The Evening Mouthful

reasoned splutterings & hasty wisdom

Archive for December 2008

Great Expectorations: Chapter V

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Rescuing Penny

Welcome to Great Expectorations! This is Dave Dueck, with Chapter Five.


My last address was on November 16. It’s been a good five or six weeks since then, and I’ve quite a bit of ground to cover if I’m going to get everybody caught up on what I’ve been doing. So this could get pretty long: but believe me, I will do my best to keep the narrative novel and purposeful, and I hereby promise to do my best not to tell you what you already know, and what you may have no interest in. That should cut down pretty well on the dimensions of my paragraphs.

I’ve been home from Louisiana since December 15, and even in the fortnight since my return to Minnesota I’ve covered more ground then I usually do in a month or two. Upon arriving home, I promptly left for Duluth for some pre-Christmas snowboarding with my family. We were in Duluth for some three days, returned home, and were immediately besieged by festivity as Christmas itself arrived. All in all, it’s been a fulfilling, relaxing, and utterly cheerful Yuletide, perhaps the best I’ve ever had. But as the celebrations are not over (we’ve got New Year’s and the Dueck Winter Party to go yet), I will disregard the recent holiday events which are clamoring for description and instead illuminate my small and forgiving public regarding my recent travels: I shall provide a few snippets from my journal, which during the past month or two has mutated into a poorly-maintained Director’s Log. The entries are not eloquent, but they were written during the experience, and will thus provide a clearer picture of the process of shooting an amateur feature film.

Director’s Log, Day 3: Sunday, November 23

Today we will begin shooting immediately following the church service. The church itself is peopled with very nice people, but the sermon format remains firmly Southern and inexplicable.


Shooting was short and pretty hectic, mainly because of a collective lack of experience and a rapidly setting source of light. But on the whole we got some excellent footage, and had a surprisingly satisfactory shoot, especially since it was our first day.

Director’s Log, Days 4 + 5: November 24 and 25

We had a great shoot on Monday Morning with Mr. Daniel and Harrison Fredericks, but we got SEVERELY rained out that afternoon. So I just slept for most of the afternoon, and woke up feeling like the Dead. That night we also shot the second part of a night scene. Everything went very smoothly.


Tuesday was very weird and anxious. I met Brent Henry, a professional actor who has been in the business for a while now. It was a little hairy getting to know the man at first, but he’s a very friendly guy and he certainly knows how to ACT. Bringing him on board has helped our other actors immensely.

Tuesday, for all the anxiety and tension it brought, was incredibly productive, even though we wrapped shooting at about 11:00 PM. (Something which could become typical for night scene shoots, though I hope it won’t.)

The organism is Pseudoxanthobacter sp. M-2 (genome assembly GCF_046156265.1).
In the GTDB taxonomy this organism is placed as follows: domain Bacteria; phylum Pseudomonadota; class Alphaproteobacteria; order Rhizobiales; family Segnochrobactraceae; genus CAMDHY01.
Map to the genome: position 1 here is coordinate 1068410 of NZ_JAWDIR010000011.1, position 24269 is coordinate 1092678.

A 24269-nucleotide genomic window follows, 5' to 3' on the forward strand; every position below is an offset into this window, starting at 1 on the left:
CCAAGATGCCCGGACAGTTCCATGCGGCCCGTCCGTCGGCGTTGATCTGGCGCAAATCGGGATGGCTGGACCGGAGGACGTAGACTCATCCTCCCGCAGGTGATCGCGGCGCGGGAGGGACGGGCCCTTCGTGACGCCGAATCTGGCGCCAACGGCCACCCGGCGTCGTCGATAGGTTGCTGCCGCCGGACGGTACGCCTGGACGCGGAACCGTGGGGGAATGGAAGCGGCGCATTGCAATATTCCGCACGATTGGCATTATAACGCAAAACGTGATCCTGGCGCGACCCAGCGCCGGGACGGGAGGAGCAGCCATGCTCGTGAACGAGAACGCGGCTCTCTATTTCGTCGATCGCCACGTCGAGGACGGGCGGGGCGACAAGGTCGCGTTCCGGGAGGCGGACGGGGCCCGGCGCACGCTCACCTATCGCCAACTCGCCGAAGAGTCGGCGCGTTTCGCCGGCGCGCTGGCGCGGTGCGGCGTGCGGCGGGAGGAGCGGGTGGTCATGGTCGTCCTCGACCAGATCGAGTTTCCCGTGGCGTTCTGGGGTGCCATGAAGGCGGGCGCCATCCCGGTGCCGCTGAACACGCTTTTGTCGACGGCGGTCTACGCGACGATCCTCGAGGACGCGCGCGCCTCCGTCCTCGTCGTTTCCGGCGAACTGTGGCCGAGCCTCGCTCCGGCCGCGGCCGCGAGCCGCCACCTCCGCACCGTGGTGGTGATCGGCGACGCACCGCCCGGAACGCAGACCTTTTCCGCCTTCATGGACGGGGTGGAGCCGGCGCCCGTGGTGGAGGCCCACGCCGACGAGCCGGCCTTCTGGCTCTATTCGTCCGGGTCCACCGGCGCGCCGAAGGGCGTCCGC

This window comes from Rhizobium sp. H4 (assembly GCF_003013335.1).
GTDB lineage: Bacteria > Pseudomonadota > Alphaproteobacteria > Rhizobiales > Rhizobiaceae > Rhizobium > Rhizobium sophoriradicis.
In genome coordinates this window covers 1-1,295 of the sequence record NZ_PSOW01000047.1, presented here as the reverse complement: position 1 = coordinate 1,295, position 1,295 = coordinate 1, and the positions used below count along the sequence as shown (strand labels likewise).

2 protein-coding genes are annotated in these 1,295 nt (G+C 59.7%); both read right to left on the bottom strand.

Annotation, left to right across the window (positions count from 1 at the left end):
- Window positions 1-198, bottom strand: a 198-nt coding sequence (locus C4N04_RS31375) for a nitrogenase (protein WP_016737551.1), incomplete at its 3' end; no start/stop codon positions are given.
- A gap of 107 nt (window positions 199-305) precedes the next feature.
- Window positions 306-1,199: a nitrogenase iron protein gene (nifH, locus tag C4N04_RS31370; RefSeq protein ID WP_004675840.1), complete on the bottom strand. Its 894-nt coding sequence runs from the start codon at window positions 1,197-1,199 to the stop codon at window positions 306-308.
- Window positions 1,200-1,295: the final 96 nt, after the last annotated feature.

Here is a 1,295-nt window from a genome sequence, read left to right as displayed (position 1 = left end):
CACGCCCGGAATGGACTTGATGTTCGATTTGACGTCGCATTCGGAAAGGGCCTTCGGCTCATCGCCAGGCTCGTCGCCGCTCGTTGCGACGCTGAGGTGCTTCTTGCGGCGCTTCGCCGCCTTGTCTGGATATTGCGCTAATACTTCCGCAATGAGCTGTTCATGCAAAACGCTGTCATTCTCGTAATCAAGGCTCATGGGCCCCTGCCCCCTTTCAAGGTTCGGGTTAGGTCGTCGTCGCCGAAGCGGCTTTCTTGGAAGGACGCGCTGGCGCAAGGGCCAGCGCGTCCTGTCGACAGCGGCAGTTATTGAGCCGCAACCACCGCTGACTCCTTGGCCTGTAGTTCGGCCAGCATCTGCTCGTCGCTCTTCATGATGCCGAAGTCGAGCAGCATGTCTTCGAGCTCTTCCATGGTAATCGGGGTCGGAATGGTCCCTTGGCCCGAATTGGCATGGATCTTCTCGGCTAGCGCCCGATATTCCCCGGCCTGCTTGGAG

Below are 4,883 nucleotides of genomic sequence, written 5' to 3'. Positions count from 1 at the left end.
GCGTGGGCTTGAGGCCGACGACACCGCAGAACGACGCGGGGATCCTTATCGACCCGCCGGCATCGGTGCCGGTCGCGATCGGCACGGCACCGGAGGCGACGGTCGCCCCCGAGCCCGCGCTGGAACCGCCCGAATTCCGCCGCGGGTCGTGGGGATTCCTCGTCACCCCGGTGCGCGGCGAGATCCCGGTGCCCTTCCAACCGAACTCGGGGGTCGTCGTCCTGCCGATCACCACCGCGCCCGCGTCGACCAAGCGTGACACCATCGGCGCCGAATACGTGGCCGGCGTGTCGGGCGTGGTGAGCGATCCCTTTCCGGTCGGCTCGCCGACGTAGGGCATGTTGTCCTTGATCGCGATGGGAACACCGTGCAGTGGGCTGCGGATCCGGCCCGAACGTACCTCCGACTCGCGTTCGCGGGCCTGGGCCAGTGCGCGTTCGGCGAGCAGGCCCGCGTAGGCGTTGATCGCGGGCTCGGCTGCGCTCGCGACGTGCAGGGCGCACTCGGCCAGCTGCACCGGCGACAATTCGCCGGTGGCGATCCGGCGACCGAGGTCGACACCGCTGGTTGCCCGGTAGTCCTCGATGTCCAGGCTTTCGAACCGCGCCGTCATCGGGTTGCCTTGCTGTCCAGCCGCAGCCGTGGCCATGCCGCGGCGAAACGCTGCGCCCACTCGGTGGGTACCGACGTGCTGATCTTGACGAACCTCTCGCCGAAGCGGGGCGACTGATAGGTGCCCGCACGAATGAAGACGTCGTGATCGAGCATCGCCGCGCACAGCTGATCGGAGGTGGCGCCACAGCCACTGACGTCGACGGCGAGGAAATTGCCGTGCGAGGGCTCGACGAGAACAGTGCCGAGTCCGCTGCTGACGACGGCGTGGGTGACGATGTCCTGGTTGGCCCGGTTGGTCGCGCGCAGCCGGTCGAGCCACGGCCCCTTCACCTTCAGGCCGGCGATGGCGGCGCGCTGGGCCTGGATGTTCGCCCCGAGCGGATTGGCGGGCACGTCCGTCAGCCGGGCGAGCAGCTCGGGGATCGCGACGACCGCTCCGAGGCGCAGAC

Director’s Log, Day 6: November 26

Today we had one day scene and three night scenes scheduled, and completed the day scene. However, only two of the night scenes were completed: there was simply not enough time. Thank God for lovely weather. Harrison and I have both been dealing with homesickness.

Director’s Log, Day 8: November 28

Today was likely the most hectic day we are likely to have during the entire course of our shoot. It was the only day when we would have Philip Roth (who has JUST arrived) and Brent (who is about to leave) available simultaneously. So we shot all their scenes in the space of an afternoon and evening. Add to that the incessant rain (which cut short a shoot last night) and you have an easy recipe for frustration. Much prayer was offered for the termination of the precipitation, and God did a mighty work by stopping the rain just as we wrapped the rehearsals. The one day scene we shot was made awesome by the smoke from a burning, rancid sheep carcass, whose odor was odd but not unattractive.

Director’s Log, Day 9: November 30

Last day of November. Gosh. Sometimes time doesn’t seem to fly until it’s already gone. One more month of 2008, and then the New Year.

I’ve been in Louisiana for about 9 days now, and my emotions have understandably fluctuated. Homesickness has come and gone. Stress is an ever-present enemy, though to varying degrees. While we’re shooting, I am fine. Caught up in the magic of translating words on paper into images on screen gets my blood moving and it’s quite exciting. But in between shooting sessions, I am overcome with fatigue and anxiety. Praise God. We’ve shot most of what is arguably the longest and most complicated scene, so the hard part, production-wise, is past.

Director’s Log, Day 16: December 7

I’ve been having a dickens of a time keeping this log updated, but all I have to say at present is that, despite a day of being sick due to allergy problems, the filming of ‘The Little Red Plane’ has been going very well.

Once again I am being caught up in that purifying tidal wave of good cheer which is the Christmas Season. This time of year can never come soon enough, and it can never last too long. Exactly what it is that so attracts me to the season is rather beyond my ken, but at the same time it’s not anything surprising or unexpected. I think it’s mainly a gigantic sum of small parts, with a few larger parts thrown in for good measure.

One of those large things would be snow. Nothing pumps me up quite like a good December snowfall. Another thing is the sudden shift to classic old-world (or just old-fashioned) aesthetic. Modern, kitschy pretentious “sensibilities” are one of my few and little-discussed pet peeves, and a sudden and complete culture shift like that which happens at Christmastime is just the thing to make me feel like the world is actually a cheerful and attractive place.